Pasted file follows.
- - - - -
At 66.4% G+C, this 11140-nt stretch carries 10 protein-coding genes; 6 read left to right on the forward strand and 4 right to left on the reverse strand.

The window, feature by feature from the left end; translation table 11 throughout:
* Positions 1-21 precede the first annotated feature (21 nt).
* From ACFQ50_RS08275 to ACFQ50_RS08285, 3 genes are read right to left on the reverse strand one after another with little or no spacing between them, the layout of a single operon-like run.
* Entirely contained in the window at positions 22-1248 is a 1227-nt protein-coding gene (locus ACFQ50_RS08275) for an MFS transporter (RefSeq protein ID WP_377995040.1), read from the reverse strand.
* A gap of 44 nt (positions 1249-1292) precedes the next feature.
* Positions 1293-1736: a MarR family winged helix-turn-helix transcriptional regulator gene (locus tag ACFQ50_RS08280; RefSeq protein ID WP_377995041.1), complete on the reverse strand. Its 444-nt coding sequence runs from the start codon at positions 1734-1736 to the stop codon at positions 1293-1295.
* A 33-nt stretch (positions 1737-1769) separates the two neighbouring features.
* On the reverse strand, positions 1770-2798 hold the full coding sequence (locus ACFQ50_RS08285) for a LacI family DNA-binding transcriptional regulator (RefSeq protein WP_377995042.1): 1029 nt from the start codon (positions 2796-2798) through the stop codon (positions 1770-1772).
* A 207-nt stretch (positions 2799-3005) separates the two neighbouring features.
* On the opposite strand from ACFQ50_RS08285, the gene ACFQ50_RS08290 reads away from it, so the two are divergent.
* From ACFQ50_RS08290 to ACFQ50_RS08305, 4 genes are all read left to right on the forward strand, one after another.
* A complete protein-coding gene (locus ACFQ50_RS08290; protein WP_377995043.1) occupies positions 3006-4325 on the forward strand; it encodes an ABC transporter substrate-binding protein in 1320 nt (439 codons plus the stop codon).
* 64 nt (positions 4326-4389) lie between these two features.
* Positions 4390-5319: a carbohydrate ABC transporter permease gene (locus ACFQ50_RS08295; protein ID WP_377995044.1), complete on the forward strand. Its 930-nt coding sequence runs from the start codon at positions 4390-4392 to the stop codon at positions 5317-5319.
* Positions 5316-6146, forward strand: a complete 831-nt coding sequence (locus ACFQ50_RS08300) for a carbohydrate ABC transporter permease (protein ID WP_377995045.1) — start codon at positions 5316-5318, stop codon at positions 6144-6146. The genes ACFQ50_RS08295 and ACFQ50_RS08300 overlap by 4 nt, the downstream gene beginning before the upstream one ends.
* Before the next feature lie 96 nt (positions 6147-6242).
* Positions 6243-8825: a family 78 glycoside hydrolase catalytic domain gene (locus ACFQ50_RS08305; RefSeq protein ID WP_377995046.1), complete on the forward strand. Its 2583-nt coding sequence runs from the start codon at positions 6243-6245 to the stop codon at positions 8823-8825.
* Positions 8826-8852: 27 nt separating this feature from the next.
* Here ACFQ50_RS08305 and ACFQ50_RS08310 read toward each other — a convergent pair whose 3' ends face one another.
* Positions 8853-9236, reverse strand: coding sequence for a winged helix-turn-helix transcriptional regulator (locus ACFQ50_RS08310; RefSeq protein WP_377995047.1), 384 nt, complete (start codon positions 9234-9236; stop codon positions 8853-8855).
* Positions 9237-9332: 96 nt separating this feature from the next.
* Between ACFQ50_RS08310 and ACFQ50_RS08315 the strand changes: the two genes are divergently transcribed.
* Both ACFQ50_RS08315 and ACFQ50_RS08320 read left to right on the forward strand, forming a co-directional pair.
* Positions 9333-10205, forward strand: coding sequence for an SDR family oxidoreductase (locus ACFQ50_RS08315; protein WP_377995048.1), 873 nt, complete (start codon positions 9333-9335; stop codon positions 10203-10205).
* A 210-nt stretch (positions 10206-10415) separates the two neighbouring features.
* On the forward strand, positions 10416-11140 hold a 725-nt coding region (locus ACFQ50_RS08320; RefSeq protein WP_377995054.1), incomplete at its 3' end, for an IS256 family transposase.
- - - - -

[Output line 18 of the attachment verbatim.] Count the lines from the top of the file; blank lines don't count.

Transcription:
* Positions 6243-8825: a family 78 glycoside hydrolase catalytic domain gene (locus ACFQ50_RS08305; RefSeq protein ID WP_377995046.1), complete on the forward strand. Its 2583-nt coding sequence runs from the start codon at positions 6243-6245 to the stop codon at positions 8823-8825.